I've been hanging out at a few music jams over the last several months, getting to know some of the local talent and sharing mine with them. (Which is a silly way of saying, taking turns playing guitar and singing with them.)
And this week, one of those fellow musicians asked if I wanted to play a set at a local craft fair. There were several other folks there performing before me, and I knew them all -- knew their style, was comfortable with it -- and figured, hey, a small-town craft fair can't be that busy, especially toward the end of it. So I said, sure, I'll play and sing for a half-hour or so after you all are done.
I walked in and realized, there's vendors. and people eating lunch. and more people. Since when did so many people hang out at small-town craft fairs?
Anyway. For me, it's one thing to play guitar and sing in front of people I know, like at church. It's one thing to play guitar as backup for another singer, musician or group. It's something else entirely to be up there with a mic shoved in my face, expected to sing and play (simultaneously!) with some measure of excellence before an audience of strangers.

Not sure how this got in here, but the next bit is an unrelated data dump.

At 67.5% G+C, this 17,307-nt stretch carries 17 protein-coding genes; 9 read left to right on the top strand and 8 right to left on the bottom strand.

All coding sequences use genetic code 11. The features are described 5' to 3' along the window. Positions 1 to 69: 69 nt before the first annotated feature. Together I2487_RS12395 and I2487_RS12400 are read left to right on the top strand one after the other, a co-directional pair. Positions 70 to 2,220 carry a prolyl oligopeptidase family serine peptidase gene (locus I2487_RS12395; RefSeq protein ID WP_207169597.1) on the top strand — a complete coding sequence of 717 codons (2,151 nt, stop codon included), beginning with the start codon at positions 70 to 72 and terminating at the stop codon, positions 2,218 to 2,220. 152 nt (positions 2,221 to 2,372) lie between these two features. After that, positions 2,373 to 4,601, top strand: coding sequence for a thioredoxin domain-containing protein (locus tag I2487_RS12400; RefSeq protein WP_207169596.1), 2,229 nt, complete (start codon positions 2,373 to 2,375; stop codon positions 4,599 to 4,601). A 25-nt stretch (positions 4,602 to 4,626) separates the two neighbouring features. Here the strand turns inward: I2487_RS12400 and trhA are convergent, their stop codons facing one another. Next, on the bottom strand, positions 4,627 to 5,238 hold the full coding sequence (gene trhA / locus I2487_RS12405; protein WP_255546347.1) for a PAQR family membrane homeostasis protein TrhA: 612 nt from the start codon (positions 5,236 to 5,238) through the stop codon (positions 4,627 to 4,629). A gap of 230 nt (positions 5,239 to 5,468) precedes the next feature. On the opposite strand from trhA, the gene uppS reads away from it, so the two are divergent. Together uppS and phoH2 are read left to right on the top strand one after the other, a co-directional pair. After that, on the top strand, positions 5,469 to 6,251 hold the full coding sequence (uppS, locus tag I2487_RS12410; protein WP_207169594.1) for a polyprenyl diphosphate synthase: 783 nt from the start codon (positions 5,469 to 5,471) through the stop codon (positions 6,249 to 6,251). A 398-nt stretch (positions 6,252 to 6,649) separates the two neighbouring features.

But that's just what I did.
It was actually kind of fun. I flubbed a bit during the patter between songs... mostly because I was flipping haphazardly through my songbook, picking out the next song on a whim (and the next, and the next...). But hey, once I started singing each song, the music drew my attention away from the strangers, from everything going on surrounding me, from the fact that the Chamber of Commerce director was sitting right in front of me -- and redirected my focus to the songs, the stories they told, the beauty of the chord progressions and the wordplay.
It was only between songs that it hit home how narrowly folksy (and predominantly melancholy!) my repertoire is. But hey, it's a small-town craft fair. It felt appropriate.
Several people -- friends and strangers, performers and spectators -- told me afterward I did well and should keep singing. Not that I had any intention of stopping altogether. But maybe I'll do so more often in rather public venues, not just at church and at friendly music jams.
P.S. I didn't even play my own guitar. One of the earlier guitarists offered to let me borrow his acoustic -- and the sound system it was attached to -- for the set. I'm quite grateful!